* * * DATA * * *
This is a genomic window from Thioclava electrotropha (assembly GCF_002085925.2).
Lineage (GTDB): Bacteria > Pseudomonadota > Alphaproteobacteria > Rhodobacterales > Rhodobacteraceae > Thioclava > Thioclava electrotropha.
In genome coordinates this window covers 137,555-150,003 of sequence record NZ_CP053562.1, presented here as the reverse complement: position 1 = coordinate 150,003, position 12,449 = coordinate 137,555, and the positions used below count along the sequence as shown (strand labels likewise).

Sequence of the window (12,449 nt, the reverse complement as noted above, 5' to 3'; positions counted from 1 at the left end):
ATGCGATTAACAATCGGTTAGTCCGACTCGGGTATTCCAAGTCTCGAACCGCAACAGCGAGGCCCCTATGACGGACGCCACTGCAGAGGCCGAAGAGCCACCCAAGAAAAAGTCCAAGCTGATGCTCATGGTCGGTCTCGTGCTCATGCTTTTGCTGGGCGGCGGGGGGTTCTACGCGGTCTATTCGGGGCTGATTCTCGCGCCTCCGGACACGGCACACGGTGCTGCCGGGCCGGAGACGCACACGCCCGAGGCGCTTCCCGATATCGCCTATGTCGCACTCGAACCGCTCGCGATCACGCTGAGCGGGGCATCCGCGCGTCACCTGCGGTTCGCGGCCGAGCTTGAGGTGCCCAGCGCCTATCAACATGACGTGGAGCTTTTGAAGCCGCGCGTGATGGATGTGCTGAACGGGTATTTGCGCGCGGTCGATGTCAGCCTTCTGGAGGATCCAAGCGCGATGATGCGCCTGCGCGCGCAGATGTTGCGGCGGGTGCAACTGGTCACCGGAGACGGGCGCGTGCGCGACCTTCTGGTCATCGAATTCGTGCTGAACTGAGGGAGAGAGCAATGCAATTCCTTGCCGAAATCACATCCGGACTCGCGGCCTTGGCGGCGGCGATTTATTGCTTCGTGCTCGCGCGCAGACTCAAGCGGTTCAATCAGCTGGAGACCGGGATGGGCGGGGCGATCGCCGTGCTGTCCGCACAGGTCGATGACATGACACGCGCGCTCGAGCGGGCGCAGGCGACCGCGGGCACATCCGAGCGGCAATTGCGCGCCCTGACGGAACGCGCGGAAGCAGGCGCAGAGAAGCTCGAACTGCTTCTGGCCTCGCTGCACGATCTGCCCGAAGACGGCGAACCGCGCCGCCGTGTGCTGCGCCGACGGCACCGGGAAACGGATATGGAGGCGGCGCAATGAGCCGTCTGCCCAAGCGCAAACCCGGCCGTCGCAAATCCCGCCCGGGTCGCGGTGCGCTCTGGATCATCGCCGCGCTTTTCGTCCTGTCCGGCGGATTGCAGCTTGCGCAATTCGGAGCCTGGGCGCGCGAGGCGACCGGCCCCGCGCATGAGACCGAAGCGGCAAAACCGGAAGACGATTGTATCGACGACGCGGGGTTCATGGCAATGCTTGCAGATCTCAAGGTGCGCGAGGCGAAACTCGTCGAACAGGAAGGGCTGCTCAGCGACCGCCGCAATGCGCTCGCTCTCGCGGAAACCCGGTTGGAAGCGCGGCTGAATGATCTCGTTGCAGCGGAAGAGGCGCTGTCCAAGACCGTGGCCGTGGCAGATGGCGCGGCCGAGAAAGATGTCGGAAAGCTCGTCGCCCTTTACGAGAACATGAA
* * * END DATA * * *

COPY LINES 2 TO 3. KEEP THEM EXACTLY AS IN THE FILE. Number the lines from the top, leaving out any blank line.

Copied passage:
Lineage (GTDB): Bacteria > Pseudomonadota > Alphaproteobacteria > Rhodobacterales > Rhodobacteraceae > Thioclava > Thioclava electrotropha.
In genome coordinates this window covers 137,555-150,003 of sequence record NZ_CP053562.1, presented here as the reverse complement: position 1 = coordinate 150,003, position 12,449 = coordinate 137,555, and the positions used below count along the sequence as shown (strand labels likewise).